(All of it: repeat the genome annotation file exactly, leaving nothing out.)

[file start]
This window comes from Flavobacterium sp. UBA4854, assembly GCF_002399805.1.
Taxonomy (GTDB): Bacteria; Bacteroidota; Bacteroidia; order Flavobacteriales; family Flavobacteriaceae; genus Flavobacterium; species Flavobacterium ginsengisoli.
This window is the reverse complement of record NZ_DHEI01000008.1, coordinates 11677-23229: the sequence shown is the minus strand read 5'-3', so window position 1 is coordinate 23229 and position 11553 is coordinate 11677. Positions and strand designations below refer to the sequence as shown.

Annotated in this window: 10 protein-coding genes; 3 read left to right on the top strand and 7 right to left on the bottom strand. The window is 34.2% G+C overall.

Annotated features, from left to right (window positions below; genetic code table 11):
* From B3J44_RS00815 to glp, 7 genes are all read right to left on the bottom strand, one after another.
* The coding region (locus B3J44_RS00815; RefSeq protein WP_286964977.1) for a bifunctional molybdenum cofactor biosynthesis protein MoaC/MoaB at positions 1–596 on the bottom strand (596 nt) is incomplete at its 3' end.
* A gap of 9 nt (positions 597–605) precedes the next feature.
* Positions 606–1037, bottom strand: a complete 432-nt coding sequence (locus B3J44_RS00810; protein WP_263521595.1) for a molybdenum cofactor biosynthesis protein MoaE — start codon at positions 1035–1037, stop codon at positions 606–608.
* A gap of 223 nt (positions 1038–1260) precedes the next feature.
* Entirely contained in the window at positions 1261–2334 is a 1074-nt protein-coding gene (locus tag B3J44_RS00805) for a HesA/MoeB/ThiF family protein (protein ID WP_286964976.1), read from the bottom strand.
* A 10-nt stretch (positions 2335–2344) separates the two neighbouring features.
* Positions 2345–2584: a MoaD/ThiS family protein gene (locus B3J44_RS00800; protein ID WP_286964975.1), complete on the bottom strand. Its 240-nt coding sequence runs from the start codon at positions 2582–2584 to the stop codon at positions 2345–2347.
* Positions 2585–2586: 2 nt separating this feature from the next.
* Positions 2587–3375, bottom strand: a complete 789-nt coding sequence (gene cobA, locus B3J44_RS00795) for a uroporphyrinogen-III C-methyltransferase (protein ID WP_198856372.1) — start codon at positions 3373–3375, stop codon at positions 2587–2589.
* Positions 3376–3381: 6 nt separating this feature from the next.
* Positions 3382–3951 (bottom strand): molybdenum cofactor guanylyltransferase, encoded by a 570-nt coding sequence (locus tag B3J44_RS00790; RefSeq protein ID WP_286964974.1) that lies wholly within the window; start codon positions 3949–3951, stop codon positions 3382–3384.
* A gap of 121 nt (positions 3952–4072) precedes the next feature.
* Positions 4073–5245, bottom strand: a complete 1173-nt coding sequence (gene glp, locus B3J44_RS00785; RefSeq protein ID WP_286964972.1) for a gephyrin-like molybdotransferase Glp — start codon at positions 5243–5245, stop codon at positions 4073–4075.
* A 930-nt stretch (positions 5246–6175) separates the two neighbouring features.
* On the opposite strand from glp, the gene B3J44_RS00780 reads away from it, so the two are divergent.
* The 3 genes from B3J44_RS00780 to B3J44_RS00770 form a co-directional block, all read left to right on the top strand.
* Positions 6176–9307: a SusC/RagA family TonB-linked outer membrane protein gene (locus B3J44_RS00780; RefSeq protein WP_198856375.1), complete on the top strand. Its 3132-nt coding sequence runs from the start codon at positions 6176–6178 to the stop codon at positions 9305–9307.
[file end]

This window comes from Flavobacterium sp. UBA4854, assembly GCF_002399805.1.
Taxonomy (GTDB): Bacteria; Bacteroidota; Bacteroidia; order Flavobacteriales; family Flavobacteriaceae; genus Flavobacterium; species Flavobacterium ginsengisoli.
This window is the reverse complement of record NZ_DHEI01000008.1, coordinates 11677-23229: the sequence shown is the minus strand read 5'-3', so window position 1 is coordinate 23229 and position 11553 is coordinate 11677. Positions and strand designations below refer to the sequence as shown.

Annotated in this window: 10 protein-coding genes; 3 read left to right on the top strand and 7 right to left on the bottom strand. The window is 34.2% G+C overall.

Annotated features, from left to right (window positions below; genetic code table 11):
* From B3J44_RS00815 to glp, 7 genes are all read right to left on the bottom strand, one after another.
* The coding region (locus B3J44_RS00815; RefSeq protein WP_286964977.1) for a bifunctional molybdenum cofactor biosynthesis protein MoaC/MoaB at positions 1–596 on the bottom strand (596 nt) is incomplete at its 3' end.
* A gap of 9 nt (positions 597–605) precedes the next feature.
* Positions 606–1037, bottom strand: a complete 432-nt coding sequence (locus B3J44_RS00810; protein WP_263521595.1) for a molybdenum cofactor biosynthesis protein MoaE — start codon at positions 1035–1037, stop codon at positions 606–608.
* A gap of 223 nt (positions 1038–1260) precedes the next feature.
* Entirely contained in the window at positions 1261–2334 is a 1074-nt protein-coding gene (locus tag B3J44_RS00805) for a HesA/MoeB/ThiF family protein (protein ID WP_286964976.1), read from the bottom strand.
* A 10-nt stretch (positions 2335–2344) separates the two neighbouring features.
* Positions 2345–2584: a MoaD/ThiS family protein gene (locus B3J44_RS00800; protein ID WP_286964975.1), complete on the bottom strand. Its 240-nt coding sequence runs from the start codon at positions 2582–2584 to the stop codon at positions 2345–2347.
* Positions 2585–2586: 2 nt separating this feature from the next.
* Positions 2587–3375, bottom strand: a complete 789-nt coding sequence (gene cobA, locus B3J44_RS00795) for a uroporphyrinogen-III C-methyltransferase (protein ID WP_198856372.1) — start codon at positions 3373–3375, stop codon at positions 2587–2589.
* Positions 3376–3381: 6 nt separating this feature from the next.
* Positions 3382–3951 (bottom strand): molybdenum cofactor guanylyltransferase, encoded by a 570-nt coding sequence (locus tag B3J44_RS00790; RefSeq protein ID WP_286964974.1) that lies wholly within the window; start codon positions 3949–3951, stop codon positions 3382–3384.
* A gap of 121 nt (positions 3952–4072) precedes the next feature.
* Positions 4073–5245, bottom strand: a complete 1173-nt coding sequence (gene glp, locus B3J44_RS00785; RefSeq protein ID WP_286964972.1) for a gephyrin-like molybdotransferase Glp — start codon at positions 5243–5245, stop codon at positions 4073–4075.
* A 930-nt stretch (positions 5246–6175) separates the two neighbouring features.
* On the opposite strand from glp, the gene B3J44_RS00780 reads away from it, so the two are divergent.
* The 3 genes from B3J44_RS00780 to B3J44_RS00770 form a co-directional block, all read left to right on the top strand.
* Positions 6176–9307: a SusC/RagA family TonB-linked outer membrane protein gene (locus B3J44_RS00780; RefSeq protein WP_198856375.1), complete on the top strand. Its 3132-nt coding sequence runs from the start codon at positions 6176–6178 to the stop codon at positions 9305–9307.